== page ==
Every child is different and children learn at different speeds, not only this but the personality of a child needs to be taken into account. Some children are very daring and upfront, while others may be a little shy and not want to jump into an activity at first, may need a little coaxing.
Before a child’s first day, I should have met the parents, they come for an initial one hour visit with their child, this gives me a chance to speak and meet the parents/carers as well as the child. Gives me chance to find out a little more about the child, what stage they may be at and I can see how they get themselves around the nursery. This is also day one of building a relationship with the parent and child. This meeting gives me a chance to plan on the childs second visit which is a hour on their own in the room. I will have an idea if the child needs me to sit with them, maybe just read a story or play a game.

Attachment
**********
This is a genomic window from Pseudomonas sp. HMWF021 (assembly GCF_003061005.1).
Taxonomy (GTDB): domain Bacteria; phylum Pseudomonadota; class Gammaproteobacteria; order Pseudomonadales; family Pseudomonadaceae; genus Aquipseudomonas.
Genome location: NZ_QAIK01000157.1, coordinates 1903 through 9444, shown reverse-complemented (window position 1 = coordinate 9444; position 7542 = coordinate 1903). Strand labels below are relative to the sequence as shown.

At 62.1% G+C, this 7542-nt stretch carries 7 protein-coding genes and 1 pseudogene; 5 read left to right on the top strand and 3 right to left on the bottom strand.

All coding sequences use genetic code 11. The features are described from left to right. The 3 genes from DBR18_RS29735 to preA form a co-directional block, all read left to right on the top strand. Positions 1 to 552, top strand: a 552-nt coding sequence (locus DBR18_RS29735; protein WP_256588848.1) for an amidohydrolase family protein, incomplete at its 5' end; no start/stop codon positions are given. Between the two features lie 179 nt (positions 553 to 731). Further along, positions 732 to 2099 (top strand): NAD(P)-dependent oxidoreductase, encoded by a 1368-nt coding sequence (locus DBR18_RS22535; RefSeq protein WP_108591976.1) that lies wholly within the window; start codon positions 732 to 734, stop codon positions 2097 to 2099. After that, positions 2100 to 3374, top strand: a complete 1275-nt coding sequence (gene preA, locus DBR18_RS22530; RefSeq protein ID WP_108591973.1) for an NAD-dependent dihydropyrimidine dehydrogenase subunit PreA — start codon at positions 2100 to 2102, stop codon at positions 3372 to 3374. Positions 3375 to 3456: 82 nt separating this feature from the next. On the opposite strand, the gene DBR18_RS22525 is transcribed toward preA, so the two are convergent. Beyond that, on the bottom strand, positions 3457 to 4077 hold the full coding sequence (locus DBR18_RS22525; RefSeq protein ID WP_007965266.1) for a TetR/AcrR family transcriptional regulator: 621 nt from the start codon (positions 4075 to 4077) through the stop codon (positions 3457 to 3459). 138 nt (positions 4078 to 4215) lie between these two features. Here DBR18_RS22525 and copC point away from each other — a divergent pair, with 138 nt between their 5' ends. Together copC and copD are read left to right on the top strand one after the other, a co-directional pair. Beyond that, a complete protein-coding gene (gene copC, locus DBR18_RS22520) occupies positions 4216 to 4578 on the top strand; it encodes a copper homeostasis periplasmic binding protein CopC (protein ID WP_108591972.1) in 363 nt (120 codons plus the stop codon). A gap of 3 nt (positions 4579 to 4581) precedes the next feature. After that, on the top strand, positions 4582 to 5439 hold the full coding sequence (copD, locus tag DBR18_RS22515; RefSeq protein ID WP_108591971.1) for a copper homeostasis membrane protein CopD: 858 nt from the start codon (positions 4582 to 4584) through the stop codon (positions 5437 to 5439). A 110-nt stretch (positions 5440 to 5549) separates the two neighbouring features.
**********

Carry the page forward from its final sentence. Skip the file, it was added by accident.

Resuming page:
Try to comfort them and distract them from the fact their carer is not there. Or if the child is very outgoing, they may prefer this first opportunity to explore the room, play with the other children. In this case I would try to set up a group activity, for example get out some paper and crayons or open the sand pit. In both cases I will try to get as much information as I can via an activity to find more out about what learning stage a child is at so that I can plan for when they start nursery what I need to be doing.
One child may start nursery knowing basic language skills, be able to say “Mum” “Dad” “Car” “Cat” “Dog” ect… Another of the same age may just be babbling or may even not be saying anything at all yet. It is important I e.stablish pretty quickly where a child is, to help them achieve their next stage.
Courtney from Study Moose